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Gene Ther. 2005 Nov;12(22):1651-62.

Normal growth and regenerating ability of myoblasts from unaffected muscles of facioscapulohumeral muscular dystrophy patients.

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Inserm U582, Groupe hospitalier Pitié-Salpêtrière, Institut de Myologie, Paris, France.


Facioscapulohumeral muscular dystrophy (FSHD) is an autosomal dominant disease characterized by a typical regional distribution, featuring composed patterns of clinically affected and unaffected muscles. No treatment is available for this condition, in which the pathophysiological mechanism is still unknown. Autologous transfer of myoblasts from unaffected to affected territories could be considered as a potential strategy to delay or stop muscle degeneration. To evaluate the feasibility of this concept, we explored and compared the growth and differentiation characteristics of myoblasts prepared from phenotypically unaffected muscles of five FSHD patients and 10 control donors. According to a clinically approved procedure, 10(9) cells of a high degree of purity were obtained within 16-23 days. More than 80% of these cells were myoblasts, as demonstrated by labeling of the muscle markers CD56 and desmin. FSHD myoblasts presented a doubling time equivalent to that of control cells; they kept high proliferation ability and did not show early telomere shortening. In vitro, these cells were able to differentiate and to express muscle-specific antigens. In vivo, they participated to muscle structures when injected into immunodeficient mice. These data suggest that myoblasts expanded from unaffected FSHD muscles may be suitable tools in view of autologous cell transplantation clinical trials.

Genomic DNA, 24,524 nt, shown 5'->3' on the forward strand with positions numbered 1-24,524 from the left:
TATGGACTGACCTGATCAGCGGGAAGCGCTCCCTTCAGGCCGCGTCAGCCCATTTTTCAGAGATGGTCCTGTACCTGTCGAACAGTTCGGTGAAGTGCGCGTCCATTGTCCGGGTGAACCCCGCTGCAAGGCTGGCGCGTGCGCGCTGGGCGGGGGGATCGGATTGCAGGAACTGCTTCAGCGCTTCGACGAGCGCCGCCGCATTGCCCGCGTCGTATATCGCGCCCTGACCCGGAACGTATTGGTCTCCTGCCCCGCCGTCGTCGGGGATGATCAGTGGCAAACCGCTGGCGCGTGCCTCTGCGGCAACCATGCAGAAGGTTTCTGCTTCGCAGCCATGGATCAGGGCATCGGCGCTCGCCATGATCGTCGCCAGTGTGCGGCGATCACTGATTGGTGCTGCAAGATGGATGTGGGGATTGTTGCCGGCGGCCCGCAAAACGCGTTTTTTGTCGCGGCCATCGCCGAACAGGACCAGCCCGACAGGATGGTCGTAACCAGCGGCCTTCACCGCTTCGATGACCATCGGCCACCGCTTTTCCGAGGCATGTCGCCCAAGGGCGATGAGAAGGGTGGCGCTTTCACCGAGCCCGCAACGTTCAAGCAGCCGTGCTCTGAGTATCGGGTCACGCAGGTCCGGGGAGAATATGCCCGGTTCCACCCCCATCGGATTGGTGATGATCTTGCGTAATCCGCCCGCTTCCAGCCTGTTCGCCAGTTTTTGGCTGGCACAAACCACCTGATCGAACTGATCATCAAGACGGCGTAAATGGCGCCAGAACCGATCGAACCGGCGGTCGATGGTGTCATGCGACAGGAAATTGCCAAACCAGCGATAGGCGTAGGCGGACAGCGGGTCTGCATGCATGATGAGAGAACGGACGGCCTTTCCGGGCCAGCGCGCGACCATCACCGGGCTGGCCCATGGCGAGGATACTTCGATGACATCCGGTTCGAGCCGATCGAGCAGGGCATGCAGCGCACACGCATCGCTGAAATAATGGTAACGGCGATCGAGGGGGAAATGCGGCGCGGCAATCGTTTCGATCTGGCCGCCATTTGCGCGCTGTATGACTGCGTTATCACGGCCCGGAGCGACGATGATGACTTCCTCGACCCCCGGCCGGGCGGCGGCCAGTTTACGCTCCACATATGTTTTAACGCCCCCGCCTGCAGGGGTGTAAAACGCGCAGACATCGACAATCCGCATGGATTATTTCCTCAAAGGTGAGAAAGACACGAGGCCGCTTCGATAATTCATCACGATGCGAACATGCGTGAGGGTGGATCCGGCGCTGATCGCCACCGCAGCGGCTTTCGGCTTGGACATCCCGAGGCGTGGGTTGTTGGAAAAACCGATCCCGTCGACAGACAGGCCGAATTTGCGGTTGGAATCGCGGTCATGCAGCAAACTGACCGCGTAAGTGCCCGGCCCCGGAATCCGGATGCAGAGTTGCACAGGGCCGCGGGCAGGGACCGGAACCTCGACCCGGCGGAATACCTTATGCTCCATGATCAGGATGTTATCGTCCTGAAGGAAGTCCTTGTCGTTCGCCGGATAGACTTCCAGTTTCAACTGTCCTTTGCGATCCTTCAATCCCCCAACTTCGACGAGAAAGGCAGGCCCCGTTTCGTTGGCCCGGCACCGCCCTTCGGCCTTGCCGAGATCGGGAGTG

[Indexed for MEDLINE]

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